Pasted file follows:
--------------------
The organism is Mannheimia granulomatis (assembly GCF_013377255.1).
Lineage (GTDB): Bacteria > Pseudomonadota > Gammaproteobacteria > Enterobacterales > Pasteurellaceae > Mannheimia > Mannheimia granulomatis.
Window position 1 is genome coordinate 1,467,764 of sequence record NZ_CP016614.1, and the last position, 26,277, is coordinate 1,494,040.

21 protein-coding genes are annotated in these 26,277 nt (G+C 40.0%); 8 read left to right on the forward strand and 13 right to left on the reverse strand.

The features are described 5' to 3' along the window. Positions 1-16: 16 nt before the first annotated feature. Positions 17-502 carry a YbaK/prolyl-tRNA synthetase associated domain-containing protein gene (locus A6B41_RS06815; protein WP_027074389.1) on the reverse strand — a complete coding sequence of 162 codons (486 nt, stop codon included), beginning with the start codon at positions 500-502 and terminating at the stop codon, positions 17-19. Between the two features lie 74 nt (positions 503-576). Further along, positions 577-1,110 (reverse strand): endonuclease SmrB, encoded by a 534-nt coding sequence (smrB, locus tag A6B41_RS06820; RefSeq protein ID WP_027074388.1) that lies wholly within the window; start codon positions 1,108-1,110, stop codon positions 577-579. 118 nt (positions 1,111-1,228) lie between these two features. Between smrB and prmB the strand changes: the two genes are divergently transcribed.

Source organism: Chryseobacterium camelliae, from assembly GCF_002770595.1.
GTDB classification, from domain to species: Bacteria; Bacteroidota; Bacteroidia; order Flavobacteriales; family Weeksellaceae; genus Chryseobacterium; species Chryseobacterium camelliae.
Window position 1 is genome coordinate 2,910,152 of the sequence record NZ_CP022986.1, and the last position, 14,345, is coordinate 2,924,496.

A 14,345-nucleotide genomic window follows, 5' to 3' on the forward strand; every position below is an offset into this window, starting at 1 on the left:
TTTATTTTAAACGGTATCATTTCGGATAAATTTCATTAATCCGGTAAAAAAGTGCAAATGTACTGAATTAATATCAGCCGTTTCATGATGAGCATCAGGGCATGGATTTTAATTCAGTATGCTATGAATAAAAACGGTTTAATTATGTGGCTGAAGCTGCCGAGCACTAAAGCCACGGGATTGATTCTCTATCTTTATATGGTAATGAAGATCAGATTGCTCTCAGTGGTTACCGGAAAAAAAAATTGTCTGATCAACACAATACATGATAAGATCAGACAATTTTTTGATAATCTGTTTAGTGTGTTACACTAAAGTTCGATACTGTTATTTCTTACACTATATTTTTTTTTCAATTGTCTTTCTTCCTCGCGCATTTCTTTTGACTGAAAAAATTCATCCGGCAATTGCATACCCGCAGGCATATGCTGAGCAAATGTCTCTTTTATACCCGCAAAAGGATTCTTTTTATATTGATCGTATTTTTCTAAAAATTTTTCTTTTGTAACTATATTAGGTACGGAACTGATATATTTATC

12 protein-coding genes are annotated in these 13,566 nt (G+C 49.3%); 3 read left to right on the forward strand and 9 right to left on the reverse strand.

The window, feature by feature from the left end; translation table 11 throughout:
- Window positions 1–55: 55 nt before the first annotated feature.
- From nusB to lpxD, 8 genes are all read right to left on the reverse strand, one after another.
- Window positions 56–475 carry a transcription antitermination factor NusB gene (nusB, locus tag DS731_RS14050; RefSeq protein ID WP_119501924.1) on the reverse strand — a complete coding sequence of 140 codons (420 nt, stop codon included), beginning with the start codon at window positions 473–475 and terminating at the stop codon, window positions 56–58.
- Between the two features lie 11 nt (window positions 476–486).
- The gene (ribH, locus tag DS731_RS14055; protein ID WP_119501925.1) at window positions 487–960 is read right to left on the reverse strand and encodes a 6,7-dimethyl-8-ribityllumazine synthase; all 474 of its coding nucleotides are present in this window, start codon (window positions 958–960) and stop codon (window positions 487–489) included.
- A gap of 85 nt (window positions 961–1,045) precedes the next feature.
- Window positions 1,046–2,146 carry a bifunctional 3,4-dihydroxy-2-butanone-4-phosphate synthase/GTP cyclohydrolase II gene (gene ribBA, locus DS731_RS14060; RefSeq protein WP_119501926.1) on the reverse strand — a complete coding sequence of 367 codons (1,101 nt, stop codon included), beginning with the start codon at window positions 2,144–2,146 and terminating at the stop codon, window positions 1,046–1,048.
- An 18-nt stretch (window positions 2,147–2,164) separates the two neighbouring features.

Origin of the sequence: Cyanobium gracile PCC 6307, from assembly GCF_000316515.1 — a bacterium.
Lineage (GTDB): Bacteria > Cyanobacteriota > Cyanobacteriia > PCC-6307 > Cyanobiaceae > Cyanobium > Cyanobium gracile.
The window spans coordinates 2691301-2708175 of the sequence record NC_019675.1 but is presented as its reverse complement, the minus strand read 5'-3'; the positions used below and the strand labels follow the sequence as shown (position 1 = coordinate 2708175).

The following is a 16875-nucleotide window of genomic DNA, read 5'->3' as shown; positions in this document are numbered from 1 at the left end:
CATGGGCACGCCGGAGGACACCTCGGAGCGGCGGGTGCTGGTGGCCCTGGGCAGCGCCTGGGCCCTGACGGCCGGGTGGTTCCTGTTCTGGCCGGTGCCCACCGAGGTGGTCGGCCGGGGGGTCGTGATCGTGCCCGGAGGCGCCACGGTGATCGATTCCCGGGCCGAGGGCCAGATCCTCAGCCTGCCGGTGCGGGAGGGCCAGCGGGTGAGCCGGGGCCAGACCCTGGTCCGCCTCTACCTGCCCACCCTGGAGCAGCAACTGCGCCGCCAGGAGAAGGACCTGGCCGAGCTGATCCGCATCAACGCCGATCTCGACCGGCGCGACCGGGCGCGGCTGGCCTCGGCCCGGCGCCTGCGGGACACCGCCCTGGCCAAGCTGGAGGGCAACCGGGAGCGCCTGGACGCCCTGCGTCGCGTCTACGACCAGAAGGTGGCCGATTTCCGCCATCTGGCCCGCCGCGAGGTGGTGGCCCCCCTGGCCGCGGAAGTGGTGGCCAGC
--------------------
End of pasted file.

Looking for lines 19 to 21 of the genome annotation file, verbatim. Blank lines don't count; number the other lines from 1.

- Window positions 1,046–2,146 carry a bifunctional 3,4-dihydroxy-2-butanone-4-phosphate synthase/GTP cyclohydrolase II gene (gene ribBA, locus DS731_RS14060; RefSeq protein WP_119501926.1) on the reverse strand — a complete coding sequence of 367 codons (1,101 nt, stop codon included), beginning with the start codon at window positions 2,144–2,146 and terminating at the stop codon, window positions 1,046–1,048.
- An 18-nt stretch (window positions 2,147–2,164) separates the two neighbouring features.

Origin of the sequence: Cyanobium gracile PCC 6307, from assembly GCF_000316515.1 — a bacterium.